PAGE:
Firefly Firefly Music Festival has announced its full lineup for 2013. Red…
- Posted on Sep 23rd 2010 4:00PM by Ashley Iasimone
Erika Goldring, Getty Images
"Love, struggle, commitment, getting older, vanity, connection, forgiveness," Scott tells Spinner. "To be able to speak about that in a broad sense is really the only thing that you need to say. That's what's changed over the years. It's just less of a tunnel vision for us. It's much [more] of a bigger picture, so the things become bigger, broader."
As Spinner previously reported, the Avett Brothers have considered once again working with friend Rick Rubin, who produced 'I and Love and You.' But even though they're deep into the writing and demoing process, they really haven't sorted out details like production credits or song titles just yet.
"The songs that will become the next record are very much in the growing stage," Seth says. "We can't make a call yet to what really exactly what they are or what they're gonna be like until we start recording them. We'll see. The songs always have a way of dictating what their texture's going to be, what the aesthetic's going to be."
Before that album comes to be, the band will be releasing a concert CD/DVD called 'Live, Volume 3,' due out on Oct. 5 and recorded at Charlotte, N.C.'s Bojangles Coliseum last summer. With a decade-long career behind them and the resolution to never play the same set list twice, the Avett Brothers did put special consideration into the song choices for that evening's set.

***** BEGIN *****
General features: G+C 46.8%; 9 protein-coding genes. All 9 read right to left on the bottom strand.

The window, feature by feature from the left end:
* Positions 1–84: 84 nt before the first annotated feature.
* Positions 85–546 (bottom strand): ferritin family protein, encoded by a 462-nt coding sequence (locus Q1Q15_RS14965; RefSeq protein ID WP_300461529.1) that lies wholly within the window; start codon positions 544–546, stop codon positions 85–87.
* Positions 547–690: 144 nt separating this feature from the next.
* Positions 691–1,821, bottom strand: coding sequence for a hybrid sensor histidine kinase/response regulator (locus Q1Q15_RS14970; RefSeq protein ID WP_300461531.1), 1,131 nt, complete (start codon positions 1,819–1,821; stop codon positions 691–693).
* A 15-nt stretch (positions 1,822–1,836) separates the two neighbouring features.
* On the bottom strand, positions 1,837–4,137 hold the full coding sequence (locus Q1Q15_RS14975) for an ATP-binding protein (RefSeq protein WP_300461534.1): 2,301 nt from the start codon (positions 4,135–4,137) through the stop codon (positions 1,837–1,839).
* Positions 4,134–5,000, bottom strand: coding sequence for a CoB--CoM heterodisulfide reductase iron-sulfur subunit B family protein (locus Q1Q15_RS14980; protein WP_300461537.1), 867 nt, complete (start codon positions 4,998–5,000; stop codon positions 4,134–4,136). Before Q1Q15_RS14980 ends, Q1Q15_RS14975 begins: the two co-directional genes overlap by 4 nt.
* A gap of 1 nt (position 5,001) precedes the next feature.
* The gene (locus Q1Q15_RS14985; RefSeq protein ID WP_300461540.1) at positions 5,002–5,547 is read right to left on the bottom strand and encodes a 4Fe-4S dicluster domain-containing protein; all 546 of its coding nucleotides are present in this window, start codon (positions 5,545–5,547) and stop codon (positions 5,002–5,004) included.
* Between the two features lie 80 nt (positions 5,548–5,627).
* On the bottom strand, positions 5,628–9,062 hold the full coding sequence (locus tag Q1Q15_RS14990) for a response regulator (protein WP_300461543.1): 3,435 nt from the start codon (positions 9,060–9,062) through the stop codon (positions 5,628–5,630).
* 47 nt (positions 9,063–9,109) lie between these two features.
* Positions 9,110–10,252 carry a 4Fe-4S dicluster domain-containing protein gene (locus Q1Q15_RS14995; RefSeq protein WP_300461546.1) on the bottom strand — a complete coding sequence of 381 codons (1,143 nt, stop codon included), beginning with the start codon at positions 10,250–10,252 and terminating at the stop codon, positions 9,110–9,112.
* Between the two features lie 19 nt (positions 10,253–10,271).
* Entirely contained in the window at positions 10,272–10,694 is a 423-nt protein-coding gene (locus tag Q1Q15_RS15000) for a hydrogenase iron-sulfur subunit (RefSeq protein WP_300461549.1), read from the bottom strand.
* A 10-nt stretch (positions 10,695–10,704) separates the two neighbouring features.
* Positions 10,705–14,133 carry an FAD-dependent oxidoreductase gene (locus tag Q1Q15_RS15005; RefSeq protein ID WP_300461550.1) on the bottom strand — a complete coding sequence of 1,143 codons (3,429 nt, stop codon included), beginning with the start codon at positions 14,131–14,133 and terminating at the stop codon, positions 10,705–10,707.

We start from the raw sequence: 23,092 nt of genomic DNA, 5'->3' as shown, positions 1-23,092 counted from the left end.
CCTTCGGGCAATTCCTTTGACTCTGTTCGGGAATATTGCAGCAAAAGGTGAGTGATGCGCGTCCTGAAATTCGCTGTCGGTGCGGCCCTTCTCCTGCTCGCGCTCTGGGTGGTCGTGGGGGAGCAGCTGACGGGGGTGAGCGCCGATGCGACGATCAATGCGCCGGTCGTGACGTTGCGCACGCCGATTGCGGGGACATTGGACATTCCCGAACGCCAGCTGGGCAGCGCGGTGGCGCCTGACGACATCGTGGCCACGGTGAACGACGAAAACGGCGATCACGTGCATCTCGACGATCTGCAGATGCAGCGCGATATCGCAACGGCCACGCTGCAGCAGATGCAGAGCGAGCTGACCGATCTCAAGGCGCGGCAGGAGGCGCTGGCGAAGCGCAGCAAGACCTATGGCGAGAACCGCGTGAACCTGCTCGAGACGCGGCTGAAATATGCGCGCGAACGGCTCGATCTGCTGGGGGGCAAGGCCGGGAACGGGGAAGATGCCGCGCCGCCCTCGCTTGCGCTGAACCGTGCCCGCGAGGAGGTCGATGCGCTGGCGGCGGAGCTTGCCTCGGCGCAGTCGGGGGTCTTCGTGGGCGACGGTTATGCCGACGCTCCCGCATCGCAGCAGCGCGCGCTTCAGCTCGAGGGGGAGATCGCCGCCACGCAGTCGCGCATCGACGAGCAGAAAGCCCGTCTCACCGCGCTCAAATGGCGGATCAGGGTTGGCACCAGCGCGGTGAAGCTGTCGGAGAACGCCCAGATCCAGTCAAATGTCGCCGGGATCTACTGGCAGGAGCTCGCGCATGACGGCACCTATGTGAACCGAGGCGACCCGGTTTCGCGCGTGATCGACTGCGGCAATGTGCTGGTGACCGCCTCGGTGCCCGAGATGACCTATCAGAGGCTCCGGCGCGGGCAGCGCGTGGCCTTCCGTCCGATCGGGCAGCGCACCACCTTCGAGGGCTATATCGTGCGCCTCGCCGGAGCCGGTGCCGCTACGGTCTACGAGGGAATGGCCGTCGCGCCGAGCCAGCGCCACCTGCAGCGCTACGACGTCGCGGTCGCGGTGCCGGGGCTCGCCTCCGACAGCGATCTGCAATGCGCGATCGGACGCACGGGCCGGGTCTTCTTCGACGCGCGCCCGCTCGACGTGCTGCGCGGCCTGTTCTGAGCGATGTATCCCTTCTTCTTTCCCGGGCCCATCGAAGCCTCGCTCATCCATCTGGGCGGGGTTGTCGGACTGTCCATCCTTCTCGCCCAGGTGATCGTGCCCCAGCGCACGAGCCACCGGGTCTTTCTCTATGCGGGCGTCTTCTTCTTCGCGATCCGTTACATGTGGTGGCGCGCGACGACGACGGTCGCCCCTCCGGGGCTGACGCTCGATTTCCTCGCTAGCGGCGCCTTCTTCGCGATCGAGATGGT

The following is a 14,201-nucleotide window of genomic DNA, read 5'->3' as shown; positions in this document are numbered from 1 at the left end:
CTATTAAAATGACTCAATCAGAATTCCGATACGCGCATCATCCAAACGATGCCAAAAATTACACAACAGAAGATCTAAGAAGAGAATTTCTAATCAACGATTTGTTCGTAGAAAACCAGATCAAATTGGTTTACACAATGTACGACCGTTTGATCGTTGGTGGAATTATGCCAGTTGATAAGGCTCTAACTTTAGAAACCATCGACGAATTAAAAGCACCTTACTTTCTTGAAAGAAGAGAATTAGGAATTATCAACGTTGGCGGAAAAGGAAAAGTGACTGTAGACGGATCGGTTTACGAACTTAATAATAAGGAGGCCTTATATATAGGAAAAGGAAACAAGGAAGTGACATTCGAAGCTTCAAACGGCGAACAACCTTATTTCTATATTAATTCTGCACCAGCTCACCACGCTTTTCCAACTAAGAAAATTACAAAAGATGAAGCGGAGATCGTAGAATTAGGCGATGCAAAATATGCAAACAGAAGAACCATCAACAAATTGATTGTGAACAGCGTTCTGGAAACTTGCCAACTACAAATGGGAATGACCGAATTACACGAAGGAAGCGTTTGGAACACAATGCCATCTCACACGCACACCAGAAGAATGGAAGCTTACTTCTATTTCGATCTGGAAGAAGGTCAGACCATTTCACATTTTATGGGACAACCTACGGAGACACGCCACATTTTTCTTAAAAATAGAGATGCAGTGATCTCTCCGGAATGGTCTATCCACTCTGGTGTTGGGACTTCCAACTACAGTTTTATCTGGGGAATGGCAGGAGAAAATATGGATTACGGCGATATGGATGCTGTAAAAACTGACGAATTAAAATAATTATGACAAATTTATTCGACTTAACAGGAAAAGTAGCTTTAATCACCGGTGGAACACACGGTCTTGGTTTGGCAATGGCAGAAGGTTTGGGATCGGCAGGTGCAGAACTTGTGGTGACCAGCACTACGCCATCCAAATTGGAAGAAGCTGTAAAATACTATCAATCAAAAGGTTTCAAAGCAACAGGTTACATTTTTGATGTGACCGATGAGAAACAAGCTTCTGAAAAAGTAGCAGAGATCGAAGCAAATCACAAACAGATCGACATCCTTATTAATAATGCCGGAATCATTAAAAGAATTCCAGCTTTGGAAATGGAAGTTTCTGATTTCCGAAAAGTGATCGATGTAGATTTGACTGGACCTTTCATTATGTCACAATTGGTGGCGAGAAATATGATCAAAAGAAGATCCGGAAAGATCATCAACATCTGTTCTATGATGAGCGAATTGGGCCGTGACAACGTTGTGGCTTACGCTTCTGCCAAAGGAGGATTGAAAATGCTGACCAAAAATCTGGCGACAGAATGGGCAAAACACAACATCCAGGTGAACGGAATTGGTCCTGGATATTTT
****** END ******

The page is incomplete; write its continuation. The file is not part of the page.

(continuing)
"There were so many things to think about," Seth explains. "Having a set list was something that needed to be solved, to be a foundation to work off of. Usually, about an hour before the show we'll knock it out in about 10 or 15 minutes. This one, we probably took a day or two to sort out. We didn't put the recording into consideration at all. We were thinking about the show."
"We just thought it was gonna be grand," Scott adds of the concert, "so it would be a good thing to record. But I think also, going into it, we were vulnerable in a lot of ways. That probably comes off in the recording as well, so we're fortunate for that. That's in hindsight. We didn't plan [it]. You never plan vulnerability -- for us, anyway."
That vulnerability stems from the relationship that the North Carolina band has with the hometown venue. "We'd seen things from the circus to Soundgarden to monster truck events to motorcross races and stuff at this place," Scott says. "It's an interesting venue."